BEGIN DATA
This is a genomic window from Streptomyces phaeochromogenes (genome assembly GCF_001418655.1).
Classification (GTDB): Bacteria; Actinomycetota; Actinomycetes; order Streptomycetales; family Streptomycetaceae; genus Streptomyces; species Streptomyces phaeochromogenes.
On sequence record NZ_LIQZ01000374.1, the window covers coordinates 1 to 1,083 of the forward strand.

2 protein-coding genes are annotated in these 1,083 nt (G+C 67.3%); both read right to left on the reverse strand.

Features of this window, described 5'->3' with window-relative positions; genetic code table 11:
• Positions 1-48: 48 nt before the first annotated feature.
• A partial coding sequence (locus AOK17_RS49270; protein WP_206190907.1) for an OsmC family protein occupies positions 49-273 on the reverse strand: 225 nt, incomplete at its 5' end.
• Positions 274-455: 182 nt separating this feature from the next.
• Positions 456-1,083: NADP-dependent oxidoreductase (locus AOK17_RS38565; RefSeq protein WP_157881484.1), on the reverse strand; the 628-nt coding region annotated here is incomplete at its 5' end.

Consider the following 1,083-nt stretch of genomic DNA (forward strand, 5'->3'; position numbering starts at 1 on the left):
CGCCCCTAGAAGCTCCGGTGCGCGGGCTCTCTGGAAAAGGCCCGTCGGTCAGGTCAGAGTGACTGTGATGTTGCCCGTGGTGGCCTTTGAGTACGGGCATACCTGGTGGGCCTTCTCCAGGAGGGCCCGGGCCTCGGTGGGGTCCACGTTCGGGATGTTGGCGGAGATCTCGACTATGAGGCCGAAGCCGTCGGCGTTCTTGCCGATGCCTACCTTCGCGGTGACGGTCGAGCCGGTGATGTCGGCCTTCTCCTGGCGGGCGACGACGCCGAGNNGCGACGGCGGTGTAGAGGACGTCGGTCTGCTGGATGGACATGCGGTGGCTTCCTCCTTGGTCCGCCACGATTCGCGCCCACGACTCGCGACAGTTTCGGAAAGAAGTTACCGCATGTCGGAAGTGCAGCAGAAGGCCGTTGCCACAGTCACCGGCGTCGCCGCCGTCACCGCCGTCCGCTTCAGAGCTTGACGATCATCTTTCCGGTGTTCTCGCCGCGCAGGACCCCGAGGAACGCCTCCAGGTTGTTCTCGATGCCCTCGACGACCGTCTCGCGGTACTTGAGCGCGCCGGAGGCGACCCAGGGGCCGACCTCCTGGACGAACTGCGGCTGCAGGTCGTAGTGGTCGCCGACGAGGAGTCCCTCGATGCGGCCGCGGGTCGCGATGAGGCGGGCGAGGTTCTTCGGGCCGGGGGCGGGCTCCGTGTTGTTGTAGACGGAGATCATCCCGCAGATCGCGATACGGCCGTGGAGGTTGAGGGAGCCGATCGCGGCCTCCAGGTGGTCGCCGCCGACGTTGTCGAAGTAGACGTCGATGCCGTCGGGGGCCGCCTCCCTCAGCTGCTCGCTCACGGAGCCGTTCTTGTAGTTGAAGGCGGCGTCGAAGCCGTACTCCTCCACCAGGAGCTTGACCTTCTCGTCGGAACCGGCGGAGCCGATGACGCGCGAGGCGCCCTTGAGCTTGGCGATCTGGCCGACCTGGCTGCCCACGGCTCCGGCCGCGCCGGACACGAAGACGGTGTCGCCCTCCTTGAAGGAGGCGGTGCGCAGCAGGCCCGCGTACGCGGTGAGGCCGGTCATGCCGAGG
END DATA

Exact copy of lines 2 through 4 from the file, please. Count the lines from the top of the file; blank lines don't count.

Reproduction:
Classification (GTDB): Bacteria; Actinomycetota; Actinomycetes; order Streptomycetales; family Streptomycetaceae; genus Streptomyces; species Streptomyces phaeochromogenes.
On sequence record NZ_LIQZ01000374.1, the window covers coordinates 1 to 1,083 of the forward strand.

2 protein-coding genes are annotated in these 1,083 nt (G+C 67.3%); both read right to left on the reverse strand.